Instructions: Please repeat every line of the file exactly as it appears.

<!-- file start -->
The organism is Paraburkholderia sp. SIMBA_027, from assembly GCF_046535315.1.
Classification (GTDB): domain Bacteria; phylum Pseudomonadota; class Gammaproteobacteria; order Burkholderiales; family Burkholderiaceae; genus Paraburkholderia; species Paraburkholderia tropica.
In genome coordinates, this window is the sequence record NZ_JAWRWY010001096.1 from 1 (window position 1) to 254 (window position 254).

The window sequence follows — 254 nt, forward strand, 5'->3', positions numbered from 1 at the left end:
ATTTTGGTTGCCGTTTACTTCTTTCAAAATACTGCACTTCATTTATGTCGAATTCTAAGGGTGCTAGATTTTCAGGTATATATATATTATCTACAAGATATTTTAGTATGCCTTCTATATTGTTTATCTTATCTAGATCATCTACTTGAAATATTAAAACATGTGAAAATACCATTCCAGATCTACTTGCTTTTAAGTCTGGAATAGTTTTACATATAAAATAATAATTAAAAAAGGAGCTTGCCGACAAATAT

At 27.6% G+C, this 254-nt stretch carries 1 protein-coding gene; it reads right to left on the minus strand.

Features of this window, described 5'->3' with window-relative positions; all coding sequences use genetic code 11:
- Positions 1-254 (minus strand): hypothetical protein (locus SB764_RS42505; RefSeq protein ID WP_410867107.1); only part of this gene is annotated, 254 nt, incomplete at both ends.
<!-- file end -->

The organism is Paraburkholderia sp. SIMBA_027, from assembly GCF_046535315.1.
Classification (GTDB): domain Bacteria; phylum Pseudomonadota; class Gammaproteobacteria; order Burkholderiales; family Burkholderiaceae; genus Paraburkholderia; species Paraburkholderia tropica.
In genome coordinates, this window is the sequence record NZ_JAWRWY010001096.1 from 1 (window position 1) to 254 (window position 254).

The window sequence follows — 254 nt, forward strand, 5'->3', positions numbered from 1 at the left end:
ATTTTGGTTGCCGTTTACTTCTTTCAAAATACTGCACTTCATTTATGTCGAATTCTAAGGGTGCTAGATTTTCAGGTATATATATATTATCTACAAGATATTTTAGTATGCCTTCTATATTGTTTATCTTATCTAGATCATCTACTTGAAATATTAAAACATGTGAAAATACCATTCCAGATCTACTTGCTTTTAAGTCTGGAATAGTTTTACATATAAAATAATAATTAAAAAAGGAGCTTGCCGACAAATAT

At 27.6% G+C, this 254-nt stretch carries 1 protein-coding gene; it reads right to left on the minus strand.

Features of this window, described 5'->3' with window-relative positions; all coding sequences use genetic code 11:
- Positions 1-254 (minus strand): hypothetical protein (locus SB764_RS42505; RefSeq protein ID WP_410867107.1); only part of this gene is annotated, 254 nt, incomplete at both ends.